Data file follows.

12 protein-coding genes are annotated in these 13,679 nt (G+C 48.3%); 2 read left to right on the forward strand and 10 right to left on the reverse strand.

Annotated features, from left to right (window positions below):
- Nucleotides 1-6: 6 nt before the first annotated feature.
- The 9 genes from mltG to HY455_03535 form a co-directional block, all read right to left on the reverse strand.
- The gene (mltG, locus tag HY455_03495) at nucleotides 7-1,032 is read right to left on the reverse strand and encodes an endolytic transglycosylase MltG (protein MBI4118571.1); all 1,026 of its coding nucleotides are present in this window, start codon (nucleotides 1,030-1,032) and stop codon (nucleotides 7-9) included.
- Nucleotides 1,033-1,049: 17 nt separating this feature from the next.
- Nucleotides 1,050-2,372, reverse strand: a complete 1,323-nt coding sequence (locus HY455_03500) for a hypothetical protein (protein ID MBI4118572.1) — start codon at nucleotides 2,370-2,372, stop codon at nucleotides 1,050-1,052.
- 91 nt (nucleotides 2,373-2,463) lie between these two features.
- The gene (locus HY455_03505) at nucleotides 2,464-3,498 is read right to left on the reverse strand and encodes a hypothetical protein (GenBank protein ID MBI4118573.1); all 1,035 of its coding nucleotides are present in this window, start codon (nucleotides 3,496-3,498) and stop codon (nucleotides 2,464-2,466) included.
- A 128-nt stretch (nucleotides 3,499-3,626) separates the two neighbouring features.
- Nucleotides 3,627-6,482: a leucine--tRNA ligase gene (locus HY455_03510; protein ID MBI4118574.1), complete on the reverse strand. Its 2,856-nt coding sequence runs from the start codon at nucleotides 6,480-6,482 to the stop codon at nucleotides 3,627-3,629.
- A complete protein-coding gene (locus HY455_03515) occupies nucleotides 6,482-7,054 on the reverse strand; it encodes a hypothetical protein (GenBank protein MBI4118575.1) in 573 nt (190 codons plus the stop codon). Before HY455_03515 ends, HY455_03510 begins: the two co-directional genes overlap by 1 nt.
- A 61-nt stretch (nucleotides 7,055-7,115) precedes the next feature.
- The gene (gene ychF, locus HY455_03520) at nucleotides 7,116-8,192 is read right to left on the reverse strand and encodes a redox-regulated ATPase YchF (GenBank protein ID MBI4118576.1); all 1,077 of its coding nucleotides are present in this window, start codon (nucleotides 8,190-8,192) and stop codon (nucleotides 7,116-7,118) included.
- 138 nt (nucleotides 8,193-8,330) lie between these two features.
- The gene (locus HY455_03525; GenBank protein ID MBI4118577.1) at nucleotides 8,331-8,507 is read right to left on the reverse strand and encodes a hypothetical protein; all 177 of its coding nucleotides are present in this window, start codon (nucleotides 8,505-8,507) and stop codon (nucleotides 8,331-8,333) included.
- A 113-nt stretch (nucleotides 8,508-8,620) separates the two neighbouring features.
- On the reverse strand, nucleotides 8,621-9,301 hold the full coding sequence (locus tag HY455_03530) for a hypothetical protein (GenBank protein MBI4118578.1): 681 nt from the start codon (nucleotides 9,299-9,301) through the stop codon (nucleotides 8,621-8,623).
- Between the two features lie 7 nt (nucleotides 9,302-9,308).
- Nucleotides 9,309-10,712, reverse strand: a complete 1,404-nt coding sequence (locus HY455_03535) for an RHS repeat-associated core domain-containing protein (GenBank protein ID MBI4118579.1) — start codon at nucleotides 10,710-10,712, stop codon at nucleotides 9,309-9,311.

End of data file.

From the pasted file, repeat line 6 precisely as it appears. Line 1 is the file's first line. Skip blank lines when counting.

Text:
- Nucleotides 1,033-1,049: 17 nt separating this feature from the next.